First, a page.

Scientists find microplastics in largest European ice cap

largest european ice cap, microplastics
© Ondřej Prosický |

Scientists have discovered microplastics in the largest European ice cap – which can influence the way that glaciers melt and behave, impacting rising sea levels

Researchers from Reykjavik University (RU), the University of Gothenburg, and the Icelandic Meteorological Office have found microplastics in a previously remote, untouched area in Europe.

The Vatnajokull glacier in Iceland is Europe’s largest ice cap. If it melts, it will create a significant rise in sea levels.

Microplastics are notoriously difficult to remove from water, requiring chemical interventions and then disposal of the accumulated particles. They enter the human body, slowly infecting organs as the immune system breaks down these foreign entities – releasing harmful chemicals.

When it comes to bodies of water, researchers and activists often focus on the live ones. The Bay of Bengal is constantly bringing in three billion tonnes of microplastics. This then flows through India and harm the immune systems of millions of people, who depend on the river. And then when it comes to ‘pristine landscapes’, often there are Indigenous communities who have been working on the land for generations. In conservation discussions, their work is often left out.

In contrast, there is relatively little research about the relationship between microplastics and ice. Currently, microplastics have been found in the Italian Alps, in the Ecuadorian Andes and icebergs at Svalbard.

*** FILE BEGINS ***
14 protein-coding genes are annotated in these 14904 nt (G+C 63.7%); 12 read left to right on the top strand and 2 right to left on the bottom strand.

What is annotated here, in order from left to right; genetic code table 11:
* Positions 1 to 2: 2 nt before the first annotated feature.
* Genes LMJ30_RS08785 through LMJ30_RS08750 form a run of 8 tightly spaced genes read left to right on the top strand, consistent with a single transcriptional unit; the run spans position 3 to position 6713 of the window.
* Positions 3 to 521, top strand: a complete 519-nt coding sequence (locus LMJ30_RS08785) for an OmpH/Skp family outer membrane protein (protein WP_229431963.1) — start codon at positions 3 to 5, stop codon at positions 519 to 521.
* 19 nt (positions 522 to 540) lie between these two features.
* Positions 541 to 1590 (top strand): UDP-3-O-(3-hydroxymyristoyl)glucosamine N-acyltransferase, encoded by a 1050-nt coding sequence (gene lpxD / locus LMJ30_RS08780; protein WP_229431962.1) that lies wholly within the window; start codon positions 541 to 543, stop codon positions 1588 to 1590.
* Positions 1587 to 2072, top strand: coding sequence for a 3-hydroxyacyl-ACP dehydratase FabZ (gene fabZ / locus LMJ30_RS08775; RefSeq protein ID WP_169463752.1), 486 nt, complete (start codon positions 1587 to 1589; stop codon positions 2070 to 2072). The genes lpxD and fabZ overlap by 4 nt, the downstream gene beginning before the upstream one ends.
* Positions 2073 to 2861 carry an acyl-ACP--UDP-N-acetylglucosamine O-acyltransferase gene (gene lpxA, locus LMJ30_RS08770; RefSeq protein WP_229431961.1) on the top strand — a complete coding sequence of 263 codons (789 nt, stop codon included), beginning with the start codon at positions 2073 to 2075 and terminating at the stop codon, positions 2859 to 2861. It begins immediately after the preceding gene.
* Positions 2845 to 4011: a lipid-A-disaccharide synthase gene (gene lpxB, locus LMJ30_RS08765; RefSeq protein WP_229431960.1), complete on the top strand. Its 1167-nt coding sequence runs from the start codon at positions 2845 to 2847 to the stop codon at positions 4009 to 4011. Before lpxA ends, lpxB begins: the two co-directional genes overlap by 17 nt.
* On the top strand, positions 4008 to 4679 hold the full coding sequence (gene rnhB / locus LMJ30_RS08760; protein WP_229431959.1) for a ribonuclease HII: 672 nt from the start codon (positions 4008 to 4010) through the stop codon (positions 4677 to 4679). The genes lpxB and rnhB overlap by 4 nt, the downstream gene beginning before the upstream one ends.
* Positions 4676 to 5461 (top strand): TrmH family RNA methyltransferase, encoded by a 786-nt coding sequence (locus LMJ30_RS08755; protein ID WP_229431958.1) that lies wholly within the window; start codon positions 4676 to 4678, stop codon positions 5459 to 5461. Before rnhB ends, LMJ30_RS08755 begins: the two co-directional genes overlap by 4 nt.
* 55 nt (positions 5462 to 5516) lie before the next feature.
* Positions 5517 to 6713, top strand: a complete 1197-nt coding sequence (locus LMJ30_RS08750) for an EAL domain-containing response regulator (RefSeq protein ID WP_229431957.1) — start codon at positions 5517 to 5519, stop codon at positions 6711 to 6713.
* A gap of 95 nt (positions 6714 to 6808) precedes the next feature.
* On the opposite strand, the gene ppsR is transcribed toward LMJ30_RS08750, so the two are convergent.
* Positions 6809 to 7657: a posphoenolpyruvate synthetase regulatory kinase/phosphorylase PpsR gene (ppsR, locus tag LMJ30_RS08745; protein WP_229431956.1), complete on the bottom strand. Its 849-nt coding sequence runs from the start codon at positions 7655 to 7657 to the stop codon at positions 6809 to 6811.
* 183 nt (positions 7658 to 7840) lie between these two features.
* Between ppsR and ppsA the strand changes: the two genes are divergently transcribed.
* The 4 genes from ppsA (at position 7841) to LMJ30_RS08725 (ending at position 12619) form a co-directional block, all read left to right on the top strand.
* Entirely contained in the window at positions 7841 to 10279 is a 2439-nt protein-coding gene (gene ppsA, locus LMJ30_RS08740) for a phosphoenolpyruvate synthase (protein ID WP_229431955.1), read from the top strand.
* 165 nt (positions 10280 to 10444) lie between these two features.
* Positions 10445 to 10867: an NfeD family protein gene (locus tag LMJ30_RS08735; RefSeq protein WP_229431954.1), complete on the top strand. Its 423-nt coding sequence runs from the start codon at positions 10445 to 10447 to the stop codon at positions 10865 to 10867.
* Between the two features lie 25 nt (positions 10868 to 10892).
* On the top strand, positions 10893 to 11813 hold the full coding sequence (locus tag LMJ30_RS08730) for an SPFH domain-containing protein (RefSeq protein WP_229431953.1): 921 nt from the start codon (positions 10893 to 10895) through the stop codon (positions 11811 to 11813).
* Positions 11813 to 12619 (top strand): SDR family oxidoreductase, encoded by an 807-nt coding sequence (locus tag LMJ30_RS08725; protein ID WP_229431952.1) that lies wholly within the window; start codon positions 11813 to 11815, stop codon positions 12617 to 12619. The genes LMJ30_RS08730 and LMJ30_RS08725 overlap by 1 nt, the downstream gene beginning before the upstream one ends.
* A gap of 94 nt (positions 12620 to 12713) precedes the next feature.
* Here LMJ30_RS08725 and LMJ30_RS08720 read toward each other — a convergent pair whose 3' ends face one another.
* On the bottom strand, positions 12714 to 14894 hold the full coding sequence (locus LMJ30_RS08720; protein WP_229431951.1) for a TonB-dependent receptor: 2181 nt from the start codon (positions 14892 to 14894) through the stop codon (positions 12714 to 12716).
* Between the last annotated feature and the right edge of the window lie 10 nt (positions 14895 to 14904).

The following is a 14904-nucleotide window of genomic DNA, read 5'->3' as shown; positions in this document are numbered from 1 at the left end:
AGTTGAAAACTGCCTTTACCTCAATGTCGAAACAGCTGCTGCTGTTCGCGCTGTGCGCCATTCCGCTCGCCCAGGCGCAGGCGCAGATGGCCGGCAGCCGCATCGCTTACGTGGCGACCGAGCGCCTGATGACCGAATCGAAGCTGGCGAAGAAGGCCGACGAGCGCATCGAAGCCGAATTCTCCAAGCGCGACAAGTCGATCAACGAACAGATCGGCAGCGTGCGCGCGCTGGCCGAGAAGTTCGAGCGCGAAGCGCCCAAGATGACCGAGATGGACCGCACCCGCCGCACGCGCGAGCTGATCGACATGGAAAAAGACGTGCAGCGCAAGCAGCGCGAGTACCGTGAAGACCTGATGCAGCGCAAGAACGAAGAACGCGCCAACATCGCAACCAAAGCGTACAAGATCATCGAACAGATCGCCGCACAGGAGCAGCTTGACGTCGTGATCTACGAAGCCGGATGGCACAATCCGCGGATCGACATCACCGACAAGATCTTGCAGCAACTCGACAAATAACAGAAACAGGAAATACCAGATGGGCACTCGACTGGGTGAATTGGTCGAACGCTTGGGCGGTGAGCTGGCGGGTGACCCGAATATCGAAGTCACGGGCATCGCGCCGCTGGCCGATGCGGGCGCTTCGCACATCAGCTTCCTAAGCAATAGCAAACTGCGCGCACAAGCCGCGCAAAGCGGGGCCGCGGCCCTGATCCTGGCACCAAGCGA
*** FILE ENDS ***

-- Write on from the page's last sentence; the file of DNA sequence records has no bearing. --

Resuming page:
How the microplastics got into the largest glacier in Europe is a fresh mystery for the team.

‘Is the plastic carried by snow and rain?’

Dr Hlynur Stefansson, Associate Professor at the RU Department of Engineering and first author of the article, said: “We do not understand well enough the pathways for microplastic particles in our environment. Is the plastic carried by snow and rain? We need to know more about the causes.

“The samples we took are from a very remote and pristine location in Vatnajokull glacier, with no easy access, so direct pollution from human activity is unlikely.”

‘Plastic particles degrade very slowly in the cold’

Dr Stefansson also questions how the plastics will change the atmosphere around them.

He further commented: “We also need to know much more about the short and long-term effects of microplastic on the dynamics of the ice and if they contribute to the melting of glaciers. If that is the case, it will play a critical role in future meltwater contribution to the oceans and rising sea levels.

“The plastic particles degrade very slowly in the cold glacier environment and can accumulate and persist in the glaciers for a very long time. Eventually, however, they will be released from the ice, contributing to pollution in rivers and the marine environment. It is therefore very important to map and understand the presence and dispersal of microplastics in glaciers on a global scale.”

Read the full study here.


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